question #5: Cell phone...

Just weeks ago, Aya asked me:

Ma, pwede mo po akong ibili ng cell phone? (Ma, can you please buy me a cell phone?) 

I was actually expecting her to ask me this question anytime soon, because I'm seeing more and more kids with their gadgets like these cute cell phones tied around their necks. Sometimes I get confused if they're real or just toys--they get smaller by the day!

Anyway, I simply asked her back:

"Could you give me 10 reasons why I should give you a cell phone?"

Her response didn't really surprise me much. She just lost the puppy-eyes stare with the grin in her lips, and sighed before dropping back to her seat. I feel she was devastated.  I could hear her talking to herself "Ten reasons...hmmmm..." Then a very long pause.  She stood up again, and faced me once more.


"Yup.  Ten.  I need you to tell me 10 reasons why you NEED a cell phone. I said NEED, ha, Ate?  Once you come up with the 10, and they're all valid, then I'll consider giving you a cell phone. Clear?"

"Yes, Ma... Clear po."

As of now, she hasn't given me any valid reasons yet. (Unless you'll consider "Some of my classmates have their own cell phones now...") Although at times, she still tries to insist that she needs one because she says she misses me so much that she couldn't wait for me to call her up.  She wants to be the one to call me up. (My heart almost broke when she said this, honestly.) But no matter how much I'd really want to give in to this request, I still try to explain to her that she still does NOT need a cellphone because every one else at home already has one.  And that I still could not afford to give her one because it's NOT in our budget. End of discussion.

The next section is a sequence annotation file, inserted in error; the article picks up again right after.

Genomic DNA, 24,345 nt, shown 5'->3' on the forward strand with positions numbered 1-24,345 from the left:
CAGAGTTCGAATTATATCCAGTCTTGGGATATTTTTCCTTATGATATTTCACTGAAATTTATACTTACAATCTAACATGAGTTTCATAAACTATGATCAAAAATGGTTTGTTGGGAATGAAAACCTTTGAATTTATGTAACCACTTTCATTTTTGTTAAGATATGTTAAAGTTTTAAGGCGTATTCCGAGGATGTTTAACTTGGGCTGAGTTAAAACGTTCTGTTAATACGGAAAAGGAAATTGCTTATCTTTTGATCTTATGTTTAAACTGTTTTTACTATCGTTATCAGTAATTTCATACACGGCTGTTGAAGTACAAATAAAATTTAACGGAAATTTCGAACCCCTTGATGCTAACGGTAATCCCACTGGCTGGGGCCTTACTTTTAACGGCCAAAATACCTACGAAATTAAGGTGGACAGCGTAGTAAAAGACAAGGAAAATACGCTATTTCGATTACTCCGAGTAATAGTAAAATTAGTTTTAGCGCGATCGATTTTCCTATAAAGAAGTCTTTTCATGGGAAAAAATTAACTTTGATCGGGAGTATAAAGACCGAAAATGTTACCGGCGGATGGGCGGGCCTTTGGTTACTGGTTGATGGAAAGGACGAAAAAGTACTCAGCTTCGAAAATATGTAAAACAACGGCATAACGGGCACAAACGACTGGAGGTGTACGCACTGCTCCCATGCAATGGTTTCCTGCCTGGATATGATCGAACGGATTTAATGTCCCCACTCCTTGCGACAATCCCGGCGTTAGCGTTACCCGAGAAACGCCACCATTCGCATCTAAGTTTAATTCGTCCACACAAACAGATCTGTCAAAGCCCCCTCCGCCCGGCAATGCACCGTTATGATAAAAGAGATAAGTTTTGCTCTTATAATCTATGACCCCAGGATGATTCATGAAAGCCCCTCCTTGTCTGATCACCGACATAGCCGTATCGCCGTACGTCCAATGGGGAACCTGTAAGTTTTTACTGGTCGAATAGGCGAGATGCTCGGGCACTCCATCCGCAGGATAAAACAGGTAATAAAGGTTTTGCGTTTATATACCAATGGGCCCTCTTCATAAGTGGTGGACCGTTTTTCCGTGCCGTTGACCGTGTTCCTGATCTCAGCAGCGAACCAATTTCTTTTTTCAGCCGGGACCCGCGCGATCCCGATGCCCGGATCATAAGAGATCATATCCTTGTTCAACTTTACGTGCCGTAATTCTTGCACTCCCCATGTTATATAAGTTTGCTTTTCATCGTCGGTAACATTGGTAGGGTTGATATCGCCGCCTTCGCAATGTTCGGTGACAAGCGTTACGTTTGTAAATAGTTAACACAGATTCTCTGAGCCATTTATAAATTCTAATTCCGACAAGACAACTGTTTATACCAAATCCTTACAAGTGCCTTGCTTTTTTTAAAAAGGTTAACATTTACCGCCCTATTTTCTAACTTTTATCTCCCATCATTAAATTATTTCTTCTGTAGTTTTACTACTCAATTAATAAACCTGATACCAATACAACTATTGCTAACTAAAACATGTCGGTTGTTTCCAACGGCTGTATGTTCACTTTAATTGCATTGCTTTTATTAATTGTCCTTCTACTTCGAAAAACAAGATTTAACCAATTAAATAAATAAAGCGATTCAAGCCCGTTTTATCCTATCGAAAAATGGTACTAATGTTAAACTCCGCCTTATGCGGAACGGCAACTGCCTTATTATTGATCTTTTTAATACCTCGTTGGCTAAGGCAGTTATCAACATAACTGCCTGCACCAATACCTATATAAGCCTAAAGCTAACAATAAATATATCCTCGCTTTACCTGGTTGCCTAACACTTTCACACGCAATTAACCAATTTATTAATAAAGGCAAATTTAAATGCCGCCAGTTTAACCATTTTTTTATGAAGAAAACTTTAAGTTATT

I just feel so proud of her when she responds, "Okay, Ma. Naiintindihan ko po... Pag laki ko na lang po." (Okay, Ma. I understand. Perhaps when I'm grown up...).

I know as a parent that I'm supposed to give all the best to my kids, and have them experience the best things that life has got to offer... But I think it's actually more disturbing if we don't let them experience these "times of scarcity/deprivation"  because they'll never learn to appreciate what they have, unless you create the anticipation in them.  This would also help them distinguish their requests from being a need or just simply a want.

I believe it's important to teach them not just the value of money, but also the fact that, like money, we need to be able to work to get paid, or gain something.  Again, I told her the importance of delaying one's gratification by means of saving for something you want.  So I encouraged her:  If she wants to have her own cellphone, she must save up for it so she could buy it. 

Unfortunately, though, I think that cell phone will have to wait for some more time because she's still saving up for her own bicycle...

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